We’re just approaching the halfway point of July, and now we’re now about a fortnight away from AMD Radeon RX Vega being unleashed on the world. In May of last year, believe it or not, there were reports that AMD was lining up an October 2016 launch for Vega. Here we are, some 14 months later, and gaming Vega GPUs still aren’t with us. It’s also been 14 months since the arrival of the GeForce GTX 1070 and GeForce GTX 1080, and four months since the GTX 1080 Ti. In all this time, AMD hasn’t had a single answer to the high-end graphics card market.
Sure, the mid to low tier showings have been impressive. The Radeon RX 480 (and subsequently the RX 580) have been capable of standing toe-to-toe with the GeForce GTX 1060, while AMD’s other, weaker, GPUs have been enough to combat Nvidia at the low-end. But low-end graphics cards don’t grab headlines. Being the best in the world does. For 14 months AMD has handed Nvidia the crown without so much as raising its arms in defence, let alone throwing a punch. For 14 months, Nvidia has sold millions, upon millions, upon millions of GeForce GTX 10 Series graphics cards. The GeForce GTX 1060 is now the most popular gaming graphics card in the world. The GeForce GTX 1070 is now the fifth. The effect trickles down too. The mindshare among plenty of PC gamers is that Nvidia is better because, well, they’ve got the more powerful graphics cards. It’s probably why the GeForce GTX 1050 Ti is the sixth most popular graphics card in the world and the Radeon RX 470 doesn’t even get a look in.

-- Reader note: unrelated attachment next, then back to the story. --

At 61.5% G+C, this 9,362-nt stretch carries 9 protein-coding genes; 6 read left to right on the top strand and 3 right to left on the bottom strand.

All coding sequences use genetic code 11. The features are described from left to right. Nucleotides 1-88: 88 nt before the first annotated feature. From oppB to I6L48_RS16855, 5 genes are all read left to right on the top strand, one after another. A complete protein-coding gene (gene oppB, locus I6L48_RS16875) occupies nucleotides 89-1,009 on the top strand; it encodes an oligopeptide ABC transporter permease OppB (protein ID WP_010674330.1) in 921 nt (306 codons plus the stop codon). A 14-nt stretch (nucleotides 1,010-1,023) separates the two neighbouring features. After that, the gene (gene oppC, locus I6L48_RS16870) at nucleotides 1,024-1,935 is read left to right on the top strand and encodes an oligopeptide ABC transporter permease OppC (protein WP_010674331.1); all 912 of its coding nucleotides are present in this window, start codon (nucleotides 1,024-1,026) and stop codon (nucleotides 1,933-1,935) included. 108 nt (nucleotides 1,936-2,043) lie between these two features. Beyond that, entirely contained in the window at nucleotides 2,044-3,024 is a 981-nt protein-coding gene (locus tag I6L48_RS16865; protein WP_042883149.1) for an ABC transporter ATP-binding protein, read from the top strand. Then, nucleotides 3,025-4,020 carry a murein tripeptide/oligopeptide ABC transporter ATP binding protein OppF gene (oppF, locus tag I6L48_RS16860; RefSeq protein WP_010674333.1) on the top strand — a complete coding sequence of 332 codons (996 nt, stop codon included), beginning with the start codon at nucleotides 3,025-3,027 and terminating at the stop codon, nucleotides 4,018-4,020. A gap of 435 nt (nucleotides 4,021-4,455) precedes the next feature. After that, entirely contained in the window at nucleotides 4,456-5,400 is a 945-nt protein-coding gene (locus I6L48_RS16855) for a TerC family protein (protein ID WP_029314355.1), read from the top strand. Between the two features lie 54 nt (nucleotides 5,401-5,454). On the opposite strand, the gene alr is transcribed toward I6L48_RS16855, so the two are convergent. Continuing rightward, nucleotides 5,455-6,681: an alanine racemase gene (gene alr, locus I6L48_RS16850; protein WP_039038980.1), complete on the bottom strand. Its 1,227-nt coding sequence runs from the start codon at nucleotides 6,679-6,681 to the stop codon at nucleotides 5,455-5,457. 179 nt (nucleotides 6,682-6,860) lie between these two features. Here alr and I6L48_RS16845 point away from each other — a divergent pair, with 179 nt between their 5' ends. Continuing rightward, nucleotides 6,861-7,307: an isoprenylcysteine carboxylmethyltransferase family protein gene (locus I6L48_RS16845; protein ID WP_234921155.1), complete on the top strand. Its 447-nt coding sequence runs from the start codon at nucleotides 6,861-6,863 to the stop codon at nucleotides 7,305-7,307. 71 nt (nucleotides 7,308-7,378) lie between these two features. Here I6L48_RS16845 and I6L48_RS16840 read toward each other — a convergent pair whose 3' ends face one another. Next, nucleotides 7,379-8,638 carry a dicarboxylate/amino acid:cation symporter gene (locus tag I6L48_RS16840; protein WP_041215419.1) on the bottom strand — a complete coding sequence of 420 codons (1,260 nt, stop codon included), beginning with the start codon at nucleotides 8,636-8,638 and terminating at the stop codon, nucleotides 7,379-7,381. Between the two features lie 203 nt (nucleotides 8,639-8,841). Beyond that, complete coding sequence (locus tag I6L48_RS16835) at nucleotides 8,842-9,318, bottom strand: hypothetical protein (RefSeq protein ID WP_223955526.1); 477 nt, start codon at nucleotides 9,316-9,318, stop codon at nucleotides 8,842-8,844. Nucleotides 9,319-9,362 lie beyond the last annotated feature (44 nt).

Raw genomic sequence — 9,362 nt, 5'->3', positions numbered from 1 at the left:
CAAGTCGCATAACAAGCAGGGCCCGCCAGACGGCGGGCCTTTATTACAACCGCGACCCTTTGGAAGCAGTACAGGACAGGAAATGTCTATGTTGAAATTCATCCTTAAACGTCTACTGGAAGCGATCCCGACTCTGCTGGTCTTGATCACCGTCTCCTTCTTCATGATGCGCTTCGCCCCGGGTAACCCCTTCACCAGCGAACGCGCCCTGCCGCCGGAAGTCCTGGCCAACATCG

For too long AMD has let Nvidia have its cake and eat it, and they’ve been fine with the Green Team reaching over and stealing a slice of theirs too. There is a beacon of hope on the horizon with Radeon RX Vega though, and AMD has amply demonstrated with its Ryzen CPUs that it’s capable of coming back from a losing position, of punching above its weight, and, perhaps most importantly, of providing the sort of competition that ultimately drives prices down. It’s done it with Ryzen; the results speak for themselves. In two weeks it’s got to do it all again with RX Vega.
The important question now though is, is it too little, too late? We won’t know the answer to the first part until they’re in our hands, but we can have a pretty good stab at the second. Nvidia’s graphics card cycles are typically in the region of 18 months, sometimes two years. Its GTX 10 Series debuted in May 2017. It seems logical to assume the GTX 11 Series could be ready in time for the holidays. It may even be ready now. AMD may beat Nvidia’s pricing and performance in the short term, but you can almost feel Nvidia itching to break out from the wings and unleash its next generation. It would be the ultimate killer blow. Whether they can, or whether they will, is another matter entirely though.
So with AMD stretching out the Radeon RX Vega launch to breaking point, does the Red Team have enough time to claw back the GPU market? Or is a 14-month wait for GTX 1080 performance just not going to cut it? Let us know below how you think the next few months are going to pan out.